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"Studentification" in Amherst, MA and Oxford, England
Transcript of "Studentification" in Amherst, MA and Oxford, England
design by Dóri Sirály for Prezi
‘Studentification engenders the distinct social, cultural, economic and physical transformations within university towns, which are associated with the seasonal,
in-migration of higher education students” (Smith, 2005, p.74).
Communities are starting to fear their next door neighbor: the local university.
Durham, England: "“it is estimated there are just 400 non-student households left in a community that was until recently home to 2,000 permanent residents.” In addition to displacement, the community itself is in turmoil. Mike Costello, a retired IT specialist, “who has lived in Crossgate since the 1980s, is now in one of only six non-student households in his street. ‘There are now two separate communities with totally different lifestyles. It feels overwhelming,’ he said” (Brown, 2014, web).
What is "Studentification"?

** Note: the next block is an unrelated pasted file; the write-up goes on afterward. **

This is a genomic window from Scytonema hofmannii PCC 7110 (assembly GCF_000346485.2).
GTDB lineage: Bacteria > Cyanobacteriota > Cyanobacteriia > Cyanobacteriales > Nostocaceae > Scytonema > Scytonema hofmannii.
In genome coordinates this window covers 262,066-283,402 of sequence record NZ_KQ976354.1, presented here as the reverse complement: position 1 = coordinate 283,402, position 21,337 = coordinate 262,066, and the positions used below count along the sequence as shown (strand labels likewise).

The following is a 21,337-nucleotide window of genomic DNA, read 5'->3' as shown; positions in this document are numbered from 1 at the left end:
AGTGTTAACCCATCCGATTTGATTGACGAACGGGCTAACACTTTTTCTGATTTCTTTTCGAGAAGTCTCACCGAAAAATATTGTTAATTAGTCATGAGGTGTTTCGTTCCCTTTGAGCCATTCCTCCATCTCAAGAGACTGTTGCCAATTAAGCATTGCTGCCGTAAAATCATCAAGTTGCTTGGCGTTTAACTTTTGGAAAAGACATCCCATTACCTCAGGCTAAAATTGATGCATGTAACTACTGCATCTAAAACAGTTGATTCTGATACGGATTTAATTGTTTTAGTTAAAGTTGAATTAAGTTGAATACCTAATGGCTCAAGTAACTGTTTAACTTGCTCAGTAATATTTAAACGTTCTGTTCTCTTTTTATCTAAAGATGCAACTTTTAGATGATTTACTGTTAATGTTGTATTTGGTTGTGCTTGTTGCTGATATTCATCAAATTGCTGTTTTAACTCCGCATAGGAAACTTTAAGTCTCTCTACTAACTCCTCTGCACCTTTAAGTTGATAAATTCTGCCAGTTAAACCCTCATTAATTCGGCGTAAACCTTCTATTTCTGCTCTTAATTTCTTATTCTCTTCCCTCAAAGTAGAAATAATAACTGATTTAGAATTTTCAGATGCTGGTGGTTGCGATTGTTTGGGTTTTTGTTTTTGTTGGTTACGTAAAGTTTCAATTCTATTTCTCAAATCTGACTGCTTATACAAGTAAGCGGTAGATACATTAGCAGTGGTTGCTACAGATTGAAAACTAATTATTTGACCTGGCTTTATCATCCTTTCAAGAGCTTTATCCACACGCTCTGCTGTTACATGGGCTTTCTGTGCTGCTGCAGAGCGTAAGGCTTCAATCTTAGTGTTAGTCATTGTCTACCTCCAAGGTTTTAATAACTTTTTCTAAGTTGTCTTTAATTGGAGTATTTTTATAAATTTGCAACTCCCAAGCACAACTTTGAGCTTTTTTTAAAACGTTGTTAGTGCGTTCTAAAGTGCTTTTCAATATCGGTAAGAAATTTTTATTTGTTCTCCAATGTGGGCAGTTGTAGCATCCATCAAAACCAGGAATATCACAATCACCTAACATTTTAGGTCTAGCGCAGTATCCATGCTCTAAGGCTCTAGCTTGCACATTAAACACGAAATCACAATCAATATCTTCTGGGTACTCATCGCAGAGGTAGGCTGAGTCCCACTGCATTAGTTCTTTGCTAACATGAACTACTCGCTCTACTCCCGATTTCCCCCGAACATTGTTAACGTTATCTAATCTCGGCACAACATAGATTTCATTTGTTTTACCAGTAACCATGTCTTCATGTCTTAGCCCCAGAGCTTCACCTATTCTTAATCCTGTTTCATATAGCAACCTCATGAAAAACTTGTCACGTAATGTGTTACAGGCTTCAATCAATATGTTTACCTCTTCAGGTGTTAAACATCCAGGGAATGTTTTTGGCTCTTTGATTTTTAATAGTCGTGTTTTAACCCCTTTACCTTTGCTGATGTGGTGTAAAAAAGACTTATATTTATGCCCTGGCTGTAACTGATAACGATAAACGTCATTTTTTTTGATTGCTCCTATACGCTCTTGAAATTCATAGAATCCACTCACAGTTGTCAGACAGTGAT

The case of U. of Georgia's Athens-Clark County student development of 2001
Displaced over 100 familes
Upscale apartment complex for the rapidly expanding University
U. of Gerogia's researcher G.Pickren finds this to be an important case study because he hypothesizes that studentification creates an environment that enables the young student population to become gentrifiers later in life.
A Review of the Literature
“Community activists blame the colleges for student housing problems. They say colleges prefer to use their available land and money to build additional academic and cultural facilities, and those college officials, in fact, view student housing as an economic burden to be foisted onto the community.” (Bowditch, 2001)
By: Christina Pillarella
What is "Gentrification"?
The most recent definition was developed in 2008 that states gentrification is the “reinvestment of capital at the urban centre, which is designed to produce space for a more affluent class of people than currently occupies that space” (Lees, Slater, and Wyly 2008, p. 9).